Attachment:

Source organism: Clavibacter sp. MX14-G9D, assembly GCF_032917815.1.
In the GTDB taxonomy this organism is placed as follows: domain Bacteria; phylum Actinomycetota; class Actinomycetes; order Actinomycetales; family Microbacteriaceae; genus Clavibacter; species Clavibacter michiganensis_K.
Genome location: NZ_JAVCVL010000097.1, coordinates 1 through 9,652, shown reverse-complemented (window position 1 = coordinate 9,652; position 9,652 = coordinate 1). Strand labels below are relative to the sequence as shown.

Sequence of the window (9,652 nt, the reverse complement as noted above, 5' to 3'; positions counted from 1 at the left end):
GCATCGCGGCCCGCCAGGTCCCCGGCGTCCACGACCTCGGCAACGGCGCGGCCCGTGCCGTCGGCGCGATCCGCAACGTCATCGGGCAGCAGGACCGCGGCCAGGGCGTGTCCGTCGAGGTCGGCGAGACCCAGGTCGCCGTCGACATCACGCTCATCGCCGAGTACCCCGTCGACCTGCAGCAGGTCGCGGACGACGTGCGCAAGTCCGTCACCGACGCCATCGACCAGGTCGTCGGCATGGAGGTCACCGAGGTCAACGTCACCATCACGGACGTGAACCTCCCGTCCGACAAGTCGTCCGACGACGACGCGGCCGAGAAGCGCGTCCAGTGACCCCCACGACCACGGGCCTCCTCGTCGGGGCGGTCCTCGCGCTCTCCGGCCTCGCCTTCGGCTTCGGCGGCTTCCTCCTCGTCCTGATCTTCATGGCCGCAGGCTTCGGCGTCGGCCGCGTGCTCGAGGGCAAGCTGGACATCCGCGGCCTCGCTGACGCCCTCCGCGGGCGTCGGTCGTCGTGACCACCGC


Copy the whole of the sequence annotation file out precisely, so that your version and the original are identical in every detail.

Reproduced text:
Source organism: Clavibacter sp. MX14-G9D, assembly GCF_032917815.1.
In the GTDB taxonomy this organism is placed as follows: domain Bacteria; phylum Actinomycetota; class Actinomycetes; order Actinomycetales; family Microbacteriaceae; genus Clavibacter; species Clavibacter michiganensis_K.
Genome location: NZ_JAVCVL010000097.1, coordinates 1 through 9,652, shown reverse-complemented (window position 1 = coordinate 9,652; position 9,652 = coordinate 1). Strand labels below are relative to the sequence as shown.

Sequence of the window (9,652 nt, the reverse complement as noted above, 5' to 3'; positions counted from 1 at the left end):
GCATCGCGGCCCGCCAGGTCCCCGGCGTCCACGACCTCGGCAACGGCGCGGCCCGTGCCGTCGGCGCGATCCGCAACGTCATCGGGCAGCAGGACCGCGGCCAGGGCGTGTCCGTCGAGGTCGGCGAGACCCAGGTCGCCGTCGACATCACGCTCATCGCCGAGTACCCCGTCGACCTGCAGCAGGTCGCGGACGACGTGCGCAAGTCCGTCACCGACGCCATCGACCAGGTCGTCGGCATGGAGGTCACCGAGGTCAACGTCACCATCACGGACGTGAACCTCCCGTCCGACAAGTCGTCCGACGACGACGCGGCCGAGAAGCGCGTCCAGTGACCCCCACGACCACGGGCCTCCTCGTCGGGGCGGTCCTCGCGCTCTCCGGCCTCGCCTTCGGCTTCGGCGGCTTCCTCCTCGTCCTGATCTTCATGGCCGCAGGCTTCGGCGTCGGCCGCGTGCTCGAGGGCAAGCTGGACATCCGCGGCCTCGCTGACGCCCTCCGCGGGCGTCGGTCGTCGTGACCACCGC